-16th century other Portuguese sources mention black and brown people living in Mogadishu. Duarte Barbosa says that most inhabitants are either brown/dusky or black ( probably somalis) and a few are fair (probably arabs) . This indicates that Somalis were already a majority in the city but an arab minority lived there
-Late 16th - early 17th century . Mogadishu starts to decline , omanis occupy the city for a brief period but leave shortly after. Portuguese try to establish a stable presence in Mogadishu, Barawe and Merca but fail.
-17th century Mogadishu is captured by Hawiyes who defeated the Ajuuraan in the interior and the muzzafar(arabized somali dinasty?).
-From the late 17th century the city started to become even more somalized and arabs(cadcads) lost most of their power.
-17th century An ottoman explorer Evliya Celebis(died in 1682) describes Mogadishu as a city of merchants with a strong nomadic carachter.He describes the people as practicing muslims who speak arabic and a strange local dialect(af somali),
-18th century, Hawiyes become imams of the city but arabs are still allowed to nominate Qadi. Present day benadiri clans change their arabic names to somali ones.
It's pretty unique because arabs in most cases in Africa arabs arabize locals , but in this case arabs have been somalised.
- mid 19th century Omanis from Zanzibar start to get interested in the city which is ruled by then and the Geledi Somalis untill the arrival of the italians.
The rest is recent history.

My conclusion is that Mogadishu was a somali settlement, when arabs arrived in the 9th century they developed the city together with locals and they formed a unique somali arabised(muslim) city. The city hosted many different ethnicities mainly somali, arabs and mixed arab-somalis. By the 16th -17th century Xamar declined after being bombed by the portoguese, nomadic hawiye somalis conquered the city from the muzzafar and ruled it untill the mid 19th century when Omanis established garrison there.
Just a few corrections.

Ibn Sa'id also mentions the Benadir coast being predominantly inhabited by Somalis with Arab, Persian and Indian merchants living in these towns.

1601075562270.png


According to Ibn Battuta who was a medieval scholar and traveller who visited Mogadishu and the Benadir coast confirmed they were neither Arab or Persian enclaves but largely African towns that were dominated and ruled by the native dark skin Africans that spoke their own native African tongue (Somali).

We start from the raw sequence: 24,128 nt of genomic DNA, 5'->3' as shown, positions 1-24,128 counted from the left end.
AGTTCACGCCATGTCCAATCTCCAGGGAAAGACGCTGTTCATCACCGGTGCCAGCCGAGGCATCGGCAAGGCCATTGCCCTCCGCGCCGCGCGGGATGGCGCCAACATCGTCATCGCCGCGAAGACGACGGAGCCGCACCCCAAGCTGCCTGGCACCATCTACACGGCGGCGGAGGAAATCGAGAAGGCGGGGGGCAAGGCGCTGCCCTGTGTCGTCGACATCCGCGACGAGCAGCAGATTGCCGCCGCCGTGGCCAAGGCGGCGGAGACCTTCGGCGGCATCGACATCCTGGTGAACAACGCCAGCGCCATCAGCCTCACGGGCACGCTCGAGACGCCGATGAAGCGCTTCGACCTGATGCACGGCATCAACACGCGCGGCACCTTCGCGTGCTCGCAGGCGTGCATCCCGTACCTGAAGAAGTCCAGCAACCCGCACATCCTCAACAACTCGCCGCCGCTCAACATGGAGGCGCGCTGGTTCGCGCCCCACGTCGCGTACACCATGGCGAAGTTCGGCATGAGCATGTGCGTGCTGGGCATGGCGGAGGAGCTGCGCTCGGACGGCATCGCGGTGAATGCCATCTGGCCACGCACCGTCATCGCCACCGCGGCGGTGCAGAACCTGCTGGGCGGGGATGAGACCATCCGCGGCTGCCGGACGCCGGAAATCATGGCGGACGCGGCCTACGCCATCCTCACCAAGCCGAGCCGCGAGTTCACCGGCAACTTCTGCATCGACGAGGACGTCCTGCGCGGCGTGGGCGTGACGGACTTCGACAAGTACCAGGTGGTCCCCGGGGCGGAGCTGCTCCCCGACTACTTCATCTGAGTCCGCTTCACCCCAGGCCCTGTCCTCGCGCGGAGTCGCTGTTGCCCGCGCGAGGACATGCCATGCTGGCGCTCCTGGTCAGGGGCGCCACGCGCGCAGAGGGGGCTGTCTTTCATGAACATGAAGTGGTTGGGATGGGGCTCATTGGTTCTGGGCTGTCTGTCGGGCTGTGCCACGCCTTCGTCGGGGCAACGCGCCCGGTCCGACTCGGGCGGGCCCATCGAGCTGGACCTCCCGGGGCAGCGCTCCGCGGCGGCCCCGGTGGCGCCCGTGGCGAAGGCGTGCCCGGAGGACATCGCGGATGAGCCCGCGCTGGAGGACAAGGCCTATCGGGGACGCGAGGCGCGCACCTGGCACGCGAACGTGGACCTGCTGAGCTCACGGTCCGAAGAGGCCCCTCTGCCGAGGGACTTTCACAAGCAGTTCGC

1601075725773.png



Sultan of Mogadishu, Abu Bakr, who built mosques and welcomed Ibn Battuta himself, who would describe the inhabitants as "dark skinned Berbers", aka Somalis. Also, note that he claimed the Sultan was of darker complexion and spoke in his native tongue? If he was actually Arab then Ibn Battuta wouldn't mention this.

1601076599148.png


Ajuran Sultanate rule still continued till the late 17th century and Mogadishu was still under their control until Hawiye overthrew them, established the Hiraab Imamate with Mogadishu being their capital a seat for Yaquub Dynasty. Omanis only arrived in the late 1800's after the collapse of Hiraab Sultanate due to tribal in-fighting but Mogadishu was actually independent just economically dependent on Geledi Sultanate. Zanzibar only established a Garrison under the permission of Sultan Ahmed Yusuf Gobroon.

1601076892522.png
 
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Just a few corrections.

Ibn Sa'id also mentions the Benadir coast being predominantly inhabited by Somalis with Arab, Persian and Indian immigrants living in these towns.

View attachment 142461

According to Ibn Battuta who was a medieval scholar and traveller who visited Mogadishu and the Benadir coast confirmed they were neither Arab or Persian enclaves but largely African towns that were dominated and ruled by the native dark skin Africans that spoke their own native African tongue.

View attachment 142463